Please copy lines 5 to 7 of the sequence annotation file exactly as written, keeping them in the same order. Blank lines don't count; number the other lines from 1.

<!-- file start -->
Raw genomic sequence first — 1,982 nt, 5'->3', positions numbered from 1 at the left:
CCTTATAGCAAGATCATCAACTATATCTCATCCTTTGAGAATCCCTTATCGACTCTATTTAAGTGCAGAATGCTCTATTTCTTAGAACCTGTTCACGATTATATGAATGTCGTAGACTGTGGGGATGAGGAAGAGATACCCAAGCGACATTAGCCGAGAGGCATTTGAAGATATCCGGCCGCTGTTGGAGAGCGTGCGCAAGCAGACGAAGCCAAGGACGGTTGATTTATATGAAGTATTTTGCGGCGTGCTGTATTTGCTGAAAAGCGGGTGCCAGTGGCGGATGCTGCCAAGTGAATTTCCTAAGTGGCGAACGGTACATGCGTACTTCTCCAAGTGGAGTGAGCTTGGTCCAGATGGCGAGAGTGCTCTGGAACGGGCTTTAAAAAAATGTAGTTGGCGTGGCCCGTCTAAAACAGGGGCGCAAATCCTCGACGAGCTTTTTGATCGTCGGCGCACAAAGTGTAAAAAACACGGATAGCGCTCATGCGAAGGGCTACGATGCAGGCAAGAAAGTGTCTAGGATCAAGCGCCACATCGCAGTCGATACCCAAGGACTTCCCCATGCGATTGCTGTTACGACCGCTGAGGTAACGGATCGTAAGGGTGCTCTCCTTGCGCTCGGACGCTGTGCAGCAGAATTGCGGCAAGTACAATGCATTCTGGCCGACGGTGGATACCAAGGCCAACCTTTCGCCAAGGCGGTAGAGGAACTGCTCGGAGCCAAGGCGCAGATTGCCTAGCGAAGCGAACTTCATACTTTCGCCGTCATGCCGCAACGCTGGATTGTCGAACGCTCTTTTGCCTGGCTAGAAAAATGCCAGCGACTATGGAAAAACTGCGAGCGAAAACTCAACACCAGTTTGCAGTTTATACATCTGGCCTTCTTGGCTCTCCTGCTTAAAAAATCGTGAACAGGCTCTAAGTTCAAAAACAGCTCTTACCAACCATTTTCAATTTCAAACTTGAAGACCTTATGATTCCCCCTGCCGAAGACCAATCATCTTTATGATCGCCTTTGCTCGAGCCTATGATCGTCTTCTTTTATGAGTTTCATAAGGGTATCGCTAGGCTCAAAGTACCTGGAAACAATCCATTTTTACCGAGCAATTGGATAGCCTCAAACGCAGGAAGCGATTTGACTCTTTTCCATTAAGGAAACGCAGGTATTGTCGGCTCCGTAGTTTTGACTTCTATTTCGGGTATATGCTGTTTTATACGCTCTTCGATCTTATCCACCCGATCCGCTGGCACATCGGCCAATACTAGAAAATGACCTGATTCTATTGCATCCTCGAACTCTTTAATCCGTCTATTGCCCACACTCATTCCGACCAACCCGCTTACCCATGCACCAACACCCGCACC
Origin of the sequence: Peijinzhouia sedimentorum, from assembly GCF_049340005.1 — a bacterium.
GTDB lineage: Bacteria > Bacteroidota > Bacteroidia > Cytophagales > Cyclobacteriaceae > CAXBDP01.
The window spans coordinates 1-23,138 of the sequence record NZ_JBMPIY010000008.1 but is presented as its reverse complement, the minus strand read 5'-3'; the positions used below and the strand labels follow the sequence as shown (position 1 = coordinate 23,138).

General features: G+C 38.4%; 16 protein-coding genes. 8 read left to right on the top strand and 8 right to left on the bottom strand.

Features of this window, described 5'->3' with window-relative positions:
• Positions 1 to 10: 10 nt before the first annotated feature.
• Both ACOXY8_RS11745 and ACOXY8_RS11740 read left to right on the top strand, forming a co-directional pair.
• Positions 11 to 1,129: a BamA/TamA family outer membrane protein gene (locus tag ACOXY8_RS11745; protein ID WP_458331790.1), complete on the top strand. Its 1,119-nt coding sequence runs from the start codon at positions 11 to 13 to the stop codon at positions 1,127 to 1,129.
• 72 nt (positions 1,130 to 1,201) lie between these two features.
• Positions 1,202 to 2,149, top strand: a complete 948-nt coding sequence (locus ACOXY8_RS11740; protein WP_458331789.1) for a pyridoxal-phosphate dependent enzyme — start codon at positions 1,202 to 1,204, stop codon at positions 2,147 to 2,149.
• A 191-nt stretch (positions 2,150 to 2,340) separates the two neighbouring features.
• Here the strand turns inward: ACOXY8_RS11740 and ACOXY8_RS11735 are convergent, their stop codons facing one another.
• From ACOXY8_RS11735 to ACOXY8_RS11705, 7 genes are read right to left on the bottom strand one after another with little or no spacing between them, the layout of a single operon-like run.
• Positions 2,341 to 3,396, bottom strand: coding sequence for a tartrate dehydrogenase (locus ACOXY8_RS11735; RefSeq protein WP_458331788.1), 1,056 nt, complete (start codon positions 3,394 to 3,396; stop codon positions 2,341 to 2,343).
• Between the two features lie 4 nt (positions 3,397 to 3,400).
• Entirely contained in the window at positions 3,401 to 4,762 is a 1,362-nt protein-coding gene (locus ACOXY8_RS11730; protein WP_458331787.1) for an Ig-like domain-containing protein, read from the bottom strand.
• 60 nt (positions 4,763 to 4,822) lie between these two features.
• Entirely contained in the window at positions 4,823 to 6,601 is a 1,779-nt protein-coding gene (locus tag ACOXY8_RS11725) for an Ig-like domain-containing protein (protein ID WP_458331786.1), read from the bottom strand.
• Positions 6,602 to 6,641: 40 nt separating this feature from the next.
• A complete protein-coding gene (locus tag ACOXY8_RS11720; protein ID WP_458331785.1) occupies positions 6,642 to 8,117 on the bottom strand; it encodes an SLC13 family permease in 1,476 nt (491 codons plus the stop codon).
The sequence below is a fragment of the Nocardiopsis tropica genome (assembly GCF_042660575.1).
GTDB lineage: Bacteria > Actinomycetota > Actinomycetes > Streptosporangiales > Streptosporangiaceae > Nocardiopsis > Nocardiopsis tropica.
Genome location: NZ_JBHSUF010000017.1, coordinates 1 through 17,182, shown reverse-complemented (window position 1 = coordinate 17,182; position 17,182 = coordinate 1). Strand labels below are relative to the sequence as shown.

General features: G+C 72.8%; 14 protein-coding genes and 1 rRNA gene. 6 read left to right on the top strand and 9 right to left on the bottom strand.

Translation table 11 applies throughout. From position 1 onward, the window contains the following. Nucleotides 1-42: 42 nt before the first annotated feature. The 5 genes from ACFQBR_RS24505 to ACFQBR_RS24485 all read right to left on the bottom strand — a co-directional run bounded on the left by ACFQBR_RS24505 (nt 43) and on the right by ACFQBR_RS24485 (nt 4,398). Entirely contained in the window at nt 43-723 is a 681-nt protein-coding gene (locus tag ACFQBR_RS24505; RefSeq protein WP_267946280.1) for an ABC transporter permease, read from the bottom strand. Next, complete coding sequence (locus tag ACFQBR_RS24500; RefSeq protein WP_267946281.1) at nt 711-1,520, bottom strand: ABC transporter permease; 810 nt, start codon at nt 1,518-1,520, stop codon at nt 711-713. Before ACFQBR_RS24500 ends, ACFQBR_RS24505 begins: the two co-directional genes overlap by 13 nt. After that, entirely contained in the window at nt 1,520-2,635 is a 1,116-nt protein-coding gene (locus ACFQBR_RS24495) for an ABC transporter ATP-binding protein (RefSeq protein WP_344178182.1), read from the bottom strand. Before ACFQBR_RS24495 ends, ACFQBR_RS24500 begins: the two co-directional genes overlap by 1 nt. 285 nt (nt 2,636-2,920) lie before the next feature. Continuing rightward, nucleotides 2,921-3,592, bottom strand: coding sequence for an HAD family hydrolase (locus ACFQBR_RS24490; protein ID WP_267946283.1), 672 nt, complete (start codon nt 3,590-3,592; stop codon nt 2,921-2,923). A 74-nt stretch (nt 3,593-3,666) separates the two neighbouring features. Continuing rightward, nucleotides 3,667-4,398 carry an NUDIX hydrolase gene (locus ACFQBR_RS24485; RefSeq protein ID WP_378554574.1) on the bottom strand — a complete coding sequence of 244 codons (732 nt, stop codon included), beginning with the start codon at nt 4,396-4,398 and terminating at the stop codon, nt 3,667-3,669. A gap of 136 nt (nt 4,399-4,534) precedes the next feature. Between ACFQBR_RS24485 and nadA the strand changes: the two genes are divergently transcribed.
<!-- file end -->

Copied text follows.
The window spans coordinates 1-23,138 of the sequence record NZ_JBMPIY010000008.1 but is presented as its reverse complement, the minus strand read 5'-3'; the positions used below and the strand labels follow the sequence as shown (position 1 = coordinate 23,138).

General features: G+C 38.4%; 16 protein-coding genes. 8 read left to right on the top strand and 8 right to left on the bottom strand.

Features of this window, described 5'->3' with window-relative positions: